One of the most widely used proxies to assess the impact of scientific work are citations. Citations to scientific articles provide an indication of the extent to which the scientific work of a research unit/university/country has influence and impact on the world scientific community. The more citations a scientific oeuvre gets, the bigger its impact and relevance.
In this figure, the so-called 'Field-normalised Citation Impact Score' per scientific discipline is used as impact indicator. This indicator is considered as one of the most suitable measures for international comparisons. It is the ratio of the actual number of citations received per publication (excluding self-citations) published in a scientific sub-field to the ‘expected’ (average) number of citations received by all papers published worldwide in the same sub-field.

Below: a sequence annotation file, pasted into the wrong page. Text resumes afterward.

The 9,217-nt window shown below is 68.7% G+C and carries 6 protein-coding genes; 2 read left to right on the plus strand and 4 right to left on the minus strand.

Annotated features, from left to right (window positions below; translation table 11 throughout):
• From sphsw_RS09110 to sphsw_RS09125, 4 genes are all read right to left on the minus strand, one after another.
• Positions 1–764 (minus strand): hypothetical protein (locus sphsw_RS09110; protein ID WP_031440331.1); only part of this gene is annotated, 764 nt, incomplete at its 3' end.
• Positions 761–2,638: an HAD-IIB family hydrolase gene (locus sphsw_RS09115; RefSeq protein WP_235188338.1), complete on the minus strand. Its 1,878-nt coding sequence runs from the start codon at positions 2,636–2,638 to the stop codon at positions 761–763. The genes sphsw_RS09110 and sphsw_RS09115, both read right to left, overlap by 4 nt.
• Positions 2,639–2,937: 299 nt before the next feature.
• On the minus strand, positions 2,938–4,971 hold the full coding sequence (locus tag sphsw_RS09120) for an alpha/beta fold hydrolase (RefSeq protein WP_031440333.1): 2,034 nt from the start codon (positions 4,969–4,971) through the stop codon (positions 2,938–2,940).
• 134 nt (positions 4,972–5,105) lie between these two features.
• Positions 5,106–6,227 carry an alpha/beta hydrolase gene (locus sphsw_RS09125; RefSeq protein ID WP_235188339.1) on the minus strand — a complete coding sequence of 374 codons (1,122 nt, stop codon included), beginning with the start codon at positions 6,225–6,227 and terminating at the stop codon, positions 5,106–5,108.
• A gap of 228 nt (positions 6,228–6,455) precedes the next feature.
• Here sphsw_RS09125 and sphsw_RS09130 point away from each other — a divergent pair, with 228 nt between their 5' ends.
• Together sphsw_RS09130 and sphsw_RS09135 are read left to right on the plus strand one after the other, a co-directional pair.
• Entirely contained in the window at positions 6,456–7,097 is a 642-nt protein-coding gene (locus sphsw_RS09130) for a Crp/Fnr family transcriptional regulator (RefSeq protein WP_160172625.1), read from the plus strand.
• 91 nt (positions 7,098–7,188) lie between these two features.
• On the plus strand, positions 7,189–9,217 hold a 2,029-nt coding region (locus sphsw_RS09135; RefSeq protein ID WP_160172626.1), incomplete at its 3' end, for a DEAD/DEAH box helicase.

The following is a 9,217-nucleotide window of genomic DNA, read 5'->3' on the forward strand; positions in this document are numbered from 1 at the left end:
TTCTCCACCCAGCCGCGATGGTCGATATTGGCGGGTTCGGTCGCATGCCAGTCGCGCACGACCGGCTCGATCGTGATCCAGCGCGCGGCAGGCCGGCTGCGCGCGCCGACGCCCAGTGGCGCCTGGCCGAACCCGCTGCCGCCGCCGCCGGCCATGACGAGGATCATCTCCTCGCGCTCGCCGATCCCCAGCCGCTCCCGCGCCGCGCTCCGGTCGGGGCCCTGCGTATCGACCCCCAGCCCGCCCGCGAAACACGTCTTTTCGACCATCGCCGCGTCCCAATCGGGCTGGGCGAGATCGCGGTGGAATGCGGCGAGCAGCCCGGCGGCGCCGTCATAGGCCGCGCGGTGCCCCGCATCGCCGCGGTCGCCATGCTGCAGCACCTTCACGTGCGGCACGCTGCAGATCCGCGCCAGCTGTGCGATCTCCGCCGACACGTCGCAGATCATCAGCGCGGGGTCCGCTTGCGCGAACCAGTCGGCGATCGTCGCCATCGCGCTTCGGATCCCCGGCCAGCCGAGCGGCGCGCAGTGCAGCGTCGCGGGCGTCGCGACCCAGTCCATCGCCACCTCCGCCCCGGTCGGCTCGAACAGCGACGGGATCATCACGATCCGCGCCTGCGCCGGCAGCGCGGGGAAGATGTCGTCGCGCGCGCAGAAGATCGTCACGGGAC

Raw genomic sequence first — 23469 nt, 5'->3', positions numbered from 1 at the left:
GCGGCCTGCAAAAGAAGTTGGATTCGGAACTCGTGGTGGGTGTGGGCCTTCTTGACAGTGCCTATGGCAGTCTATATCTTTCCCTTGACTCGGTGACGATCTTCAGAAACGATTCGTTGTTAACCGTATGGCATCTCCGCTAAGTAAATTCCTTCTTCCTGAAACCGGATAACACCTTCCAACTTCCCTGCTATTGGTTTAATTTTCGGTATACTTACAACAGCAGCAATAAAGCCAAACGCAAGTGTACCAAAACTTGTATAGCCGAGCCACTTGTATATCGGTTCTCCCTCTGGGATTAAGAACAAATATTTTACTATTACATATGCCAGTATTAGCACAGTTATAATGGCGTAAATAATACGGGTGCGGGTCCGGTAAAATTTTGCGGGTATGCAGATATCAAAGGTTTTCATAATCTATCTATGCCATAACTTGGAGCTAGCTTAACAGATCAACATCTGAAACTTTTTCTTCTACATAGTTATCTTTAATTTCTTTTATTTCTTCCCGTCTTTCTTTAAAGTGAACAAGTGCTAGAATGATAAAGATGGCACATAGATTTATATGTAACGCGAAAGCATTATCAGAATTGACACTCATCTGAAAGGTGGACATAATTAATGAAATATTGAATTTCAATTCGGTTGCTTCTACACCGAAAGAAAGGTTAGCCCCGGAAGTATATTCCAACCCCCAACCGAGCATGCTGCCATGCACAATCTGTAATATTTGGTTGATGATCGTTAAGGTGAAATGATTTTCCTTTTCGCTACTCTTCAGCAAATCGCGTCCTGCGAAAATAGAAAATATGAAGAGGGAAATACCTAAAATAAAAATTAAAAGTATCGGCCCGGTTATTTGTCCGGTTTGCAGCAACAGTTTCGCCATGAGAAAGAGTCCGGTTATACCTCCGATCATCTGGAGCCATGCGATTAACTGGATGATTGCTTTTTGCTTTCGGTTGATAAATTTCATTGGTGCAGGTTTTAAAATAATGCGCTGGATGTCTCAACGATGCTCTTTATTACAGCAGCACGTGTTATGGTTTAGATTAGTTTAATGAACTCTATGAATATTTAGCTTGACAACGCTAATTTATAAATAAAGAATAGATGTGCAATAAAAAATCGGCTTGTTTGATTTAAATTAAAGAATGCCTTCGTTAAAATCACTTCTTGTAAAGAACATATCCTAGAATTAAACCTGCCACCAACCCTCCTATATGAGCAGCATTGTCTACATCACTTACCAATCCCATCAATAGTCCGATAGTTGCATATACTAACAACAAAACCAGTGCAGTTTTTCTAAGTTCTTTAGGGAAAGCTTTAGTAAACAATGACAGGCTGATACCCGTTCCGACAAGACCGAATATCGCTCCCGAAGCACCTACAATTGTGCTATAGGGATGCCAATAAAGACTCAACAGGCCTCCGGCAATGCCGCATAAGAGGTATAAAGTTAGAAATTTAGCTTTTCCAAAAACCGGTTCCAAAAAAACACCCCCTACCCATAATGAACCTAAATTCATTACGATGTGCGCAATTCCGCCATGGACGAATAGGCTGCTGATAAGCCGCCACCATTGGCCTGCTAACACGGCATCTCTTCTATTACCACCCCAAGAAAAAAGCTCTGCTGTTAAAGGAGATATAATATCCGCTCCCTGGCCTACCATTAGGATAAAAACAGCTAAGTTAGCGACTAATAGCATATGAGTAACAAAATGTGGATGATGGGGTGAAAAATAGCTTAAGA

If the ratio is above 1.0, this means that the scientific oeuvre is cited more frequently than the world average. The denominator (average number of citations per sub-field) is a weighted average taking into account differences in impact between the journals related to the sub-field in question (thus high-impact journals are more heavily weighed than low-impact journals).
Compared to the US, the EU-25 demonstrates lower impact scores in 35 out of the 37 scientific disciplines [in two sub-fields of the Social Sciences the EU-25 shows a higher ('Information and Communication Sciences') or similar ('Social Geography and Demography') score]. The gap with the US is particularly striking (i.e. difference in citation impact >0.5) in disciplines such as ‘Chemistry’, ‘Computer Sciences’, ‘Material Sciences’ (in terms of number of publications the most important sub-field of the 'Engineering Sciences'), ‘Economics’, and ‘Statistical Probability and Analysis’.
Read more here (dated: 4 Apr 2007)